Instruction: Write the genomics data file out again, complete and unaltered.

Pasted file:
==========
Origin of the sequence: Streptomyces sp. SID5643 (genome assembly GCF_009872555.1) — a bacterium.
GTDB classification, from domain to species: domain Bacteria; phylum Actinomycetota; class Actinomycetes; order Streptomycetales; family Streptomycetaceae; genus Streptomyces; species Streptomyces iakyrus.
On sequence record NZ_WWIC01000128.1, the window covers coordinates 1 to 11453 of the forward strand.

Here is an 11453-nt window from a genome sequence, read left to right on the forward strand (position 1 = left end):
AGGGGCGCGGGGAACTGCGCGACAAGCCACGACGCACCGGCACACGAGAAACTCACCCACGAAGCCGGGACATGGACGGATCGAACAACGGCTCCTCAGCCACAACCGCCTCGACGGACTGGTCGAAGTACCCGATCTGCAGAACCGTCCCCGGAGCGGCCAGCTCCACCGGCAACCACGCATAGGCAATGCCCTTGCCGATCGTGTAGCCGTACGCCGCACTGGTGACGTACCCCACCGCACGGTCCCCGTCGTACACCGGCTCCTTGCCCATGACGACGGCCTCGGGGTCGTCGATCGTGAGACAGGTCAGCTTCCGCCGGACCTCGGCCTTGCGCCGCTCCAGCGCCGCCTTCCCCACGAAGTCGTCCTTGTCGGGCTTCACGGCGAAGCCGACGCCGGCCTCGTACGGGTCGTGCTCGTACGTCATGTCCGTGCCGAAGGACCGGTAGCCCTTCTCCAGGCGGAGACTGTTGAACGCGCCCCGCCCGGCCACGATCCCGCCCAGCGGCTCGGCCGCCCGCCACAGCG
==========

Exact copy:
Origin of the sequence: Streptomyces sp. SID5643 (genome assembly GCF_009872555.1) — a bacterium.
GTDB classification, from domain to species: domain Bacteria; phylum Actinomycetota; class Actinomycetes; order Streptomycetales; family Streptomycetaceae; genus Streptomyces; species Streptomyces iakyrus.
On sequence record NZ_WWIC01000128.1, the window covers coordinates 1 to 11453 of the forward strand.

Here is an 11453-nt window from a genome sequence, read left to right on the forward strand (position 1 = left end):
AGGGGCGCGGGGAACTGCGCGACAAGCCACGACGCACCGGCACACGAGAAACTCACCCACGAAGCCGGGACATGGACGGATCGAACAACGGCTCCTCAGCCACAACCGCCTCGACGGACTGGTCGAAGTACCCGATCTGCAGAACCGTCCCCGGAGCGGCCAGCTCCACCGGCAACCACGCATAGGCAATGCCCTTGCCGATCGTGTAGCCGTACGCCGCACTGGTGACGTACCCCACCGCACGGTCCCCGTCGTACACCGGCTCCTTGCCCATGACGACGGCCTCGGGGTCGTCGATCGTGAGACAGGTCAGCTTCCGCCGGACCTCGGCCTTGCGCCGCTCCAGCGCCGCCTTCCCCACGAAGTCGTCCTTGTCGGGCTTCACGGCGAAGCCGACGCCGGCCTCGTACGGGTCGTGCTCGTACGTCATGTCCGTGCCGAAGGACCGGTAGCCCTTCTCCAGGCGGAGACTGTTGAACGCGCCCCGCCCGGCCACGATCCCGCCCAGCGGCTCGGCCGCCCGCCACAGCG